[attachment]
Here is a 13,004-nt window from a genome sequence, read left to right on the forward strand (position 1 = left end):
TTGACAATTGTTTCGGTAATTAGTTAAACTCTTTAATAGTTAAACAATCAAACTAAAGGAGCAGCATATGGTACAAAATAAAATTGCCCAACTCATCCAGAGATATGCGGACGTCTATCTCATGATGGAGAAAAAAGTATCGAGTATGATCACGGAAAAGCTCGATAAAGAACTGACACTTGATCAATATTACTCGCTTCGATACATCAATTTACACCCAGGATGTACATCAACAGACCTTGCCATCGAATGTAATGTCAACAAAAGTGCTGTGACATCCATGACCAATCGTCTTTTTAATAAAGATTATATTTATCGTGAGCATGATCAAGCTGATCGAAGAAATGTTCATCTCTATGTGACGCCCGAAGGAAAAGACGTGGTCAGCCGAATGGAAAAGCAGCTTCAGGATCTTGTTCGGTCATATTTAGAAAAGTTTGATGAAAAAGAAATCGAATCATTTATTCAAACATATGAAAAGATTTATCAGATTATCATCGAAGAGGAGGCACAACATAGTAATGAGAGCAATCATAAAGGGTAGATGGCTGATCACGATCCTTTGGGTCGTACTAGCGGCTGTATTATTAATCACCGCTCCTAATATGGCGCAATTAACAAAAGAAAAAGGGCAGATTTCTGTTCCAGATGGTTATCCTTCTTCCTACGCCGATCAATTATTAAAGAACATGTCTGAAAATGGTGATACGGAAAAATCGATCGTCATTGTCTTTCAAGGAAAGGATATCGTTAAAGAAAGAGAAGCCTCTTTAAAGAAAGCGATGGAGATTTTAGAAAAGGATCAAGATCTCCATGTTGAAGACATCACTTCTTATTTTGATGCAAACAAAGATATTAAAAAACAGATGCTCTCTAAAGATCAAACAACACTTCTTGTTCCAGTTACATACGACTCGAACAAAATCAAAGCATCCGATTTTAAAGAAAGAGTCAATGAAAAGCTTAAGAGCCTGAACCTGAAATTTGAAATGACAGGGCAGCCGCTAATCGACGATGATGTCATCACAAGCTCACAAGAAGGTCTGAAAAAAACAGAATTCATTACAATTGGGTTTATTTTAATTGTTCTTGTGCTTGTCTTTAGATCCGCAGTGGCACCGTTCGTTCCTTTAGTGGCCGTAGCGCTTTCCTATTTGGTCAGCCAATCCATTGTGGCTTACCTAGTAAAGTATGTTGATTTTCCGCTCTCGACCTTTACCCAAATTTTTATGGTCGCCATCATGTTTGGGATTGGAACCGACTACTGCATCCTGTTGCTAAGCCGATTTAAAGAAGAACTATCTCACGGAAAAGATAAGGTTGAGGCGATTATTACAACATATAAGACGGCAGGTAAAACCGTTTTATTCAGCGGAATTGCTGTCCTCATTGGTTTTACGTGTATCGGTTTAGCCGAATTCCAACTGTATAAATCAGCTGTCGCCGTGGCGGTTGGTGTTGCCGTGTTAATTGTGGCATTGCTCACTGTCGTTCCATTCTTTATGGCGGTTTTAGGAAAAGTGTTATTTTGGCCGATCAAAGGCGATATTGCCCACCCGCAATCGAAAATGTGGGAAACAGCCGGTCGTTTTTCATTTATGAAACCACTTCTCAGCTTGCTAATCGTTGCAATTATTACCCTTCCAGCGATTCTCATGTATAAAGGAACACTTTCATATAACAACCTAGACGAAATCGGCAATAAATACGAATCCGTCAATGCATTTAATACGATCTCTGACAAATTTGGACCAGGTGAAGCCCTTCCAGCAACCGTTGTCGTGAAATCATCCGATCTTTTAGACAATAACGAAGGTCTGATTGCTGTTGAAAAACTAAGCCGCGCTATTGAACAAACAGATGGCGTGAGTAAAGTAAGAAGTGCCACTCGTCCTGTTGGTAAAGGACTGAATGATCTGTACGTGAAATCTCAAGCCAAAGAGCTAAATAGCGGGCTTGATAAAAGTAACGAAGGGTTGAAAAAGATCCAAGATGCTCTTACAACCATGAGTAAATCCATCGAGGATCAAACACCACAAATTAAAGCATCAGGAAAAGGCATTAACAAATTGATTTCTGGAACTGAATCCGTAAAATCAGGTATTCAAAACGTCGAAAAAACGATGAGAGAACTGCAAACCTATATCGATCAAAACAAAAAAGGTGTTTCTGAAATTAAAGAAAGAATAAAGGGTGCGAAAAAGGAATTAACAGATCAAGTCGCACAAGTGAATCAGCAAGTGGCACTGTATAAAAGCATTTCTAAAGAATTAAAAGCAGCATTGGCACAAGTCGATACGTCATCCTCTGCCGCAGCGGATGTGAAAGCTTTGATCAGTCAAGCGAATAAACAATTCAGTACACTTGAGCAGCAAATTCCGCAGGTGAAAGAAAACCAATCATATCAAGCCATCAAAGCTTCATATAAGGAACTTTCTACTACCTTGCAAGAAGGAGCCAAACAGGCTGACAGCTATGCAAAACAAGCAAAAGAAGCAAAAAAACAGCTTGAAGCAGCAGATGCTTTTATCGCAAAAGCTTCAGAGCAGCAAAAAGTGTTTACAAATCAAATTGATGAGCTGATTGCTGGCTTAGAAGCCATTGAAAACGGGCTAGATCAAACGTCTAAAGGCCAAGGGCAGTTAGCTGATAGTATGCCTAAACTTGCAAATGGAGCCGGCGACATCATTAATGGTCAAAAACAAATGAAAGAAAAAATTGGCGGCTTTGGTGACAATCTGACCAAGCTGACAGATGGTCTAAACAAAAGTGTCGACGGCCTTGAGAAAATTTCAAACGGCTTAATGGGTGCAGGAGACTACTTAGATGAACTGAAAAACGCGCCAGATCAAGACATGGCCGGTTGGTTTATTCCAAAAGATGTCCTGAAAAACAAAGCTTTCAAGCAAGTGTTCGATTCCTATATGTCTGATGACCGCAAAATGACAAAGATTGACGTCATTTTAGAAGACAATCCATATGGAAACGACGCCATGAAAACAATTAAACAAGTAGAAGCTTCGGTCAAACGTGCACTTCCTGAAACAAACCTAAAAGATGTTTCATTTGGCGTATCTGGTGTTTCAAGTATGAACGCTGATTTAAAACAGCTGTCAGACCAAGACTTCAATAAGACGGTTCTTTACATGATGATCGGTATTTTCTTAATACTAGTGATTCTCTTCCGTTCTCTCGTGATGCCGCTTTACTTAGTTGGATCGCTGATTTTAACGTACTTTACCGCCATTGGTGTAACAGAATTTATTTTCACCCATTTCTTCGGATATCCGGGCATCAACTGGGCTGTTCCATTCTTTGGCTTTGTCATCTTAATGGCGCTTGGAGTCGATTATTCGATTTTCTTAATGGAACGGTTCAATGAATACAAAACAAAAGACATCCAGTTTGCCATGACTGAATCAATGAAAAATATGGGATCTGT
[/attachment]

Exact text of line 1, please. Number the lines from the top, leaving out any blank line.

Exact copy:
Here is a 13,004-nt window from a genome sequence, read left to right on the forward strand (position 1 = left end):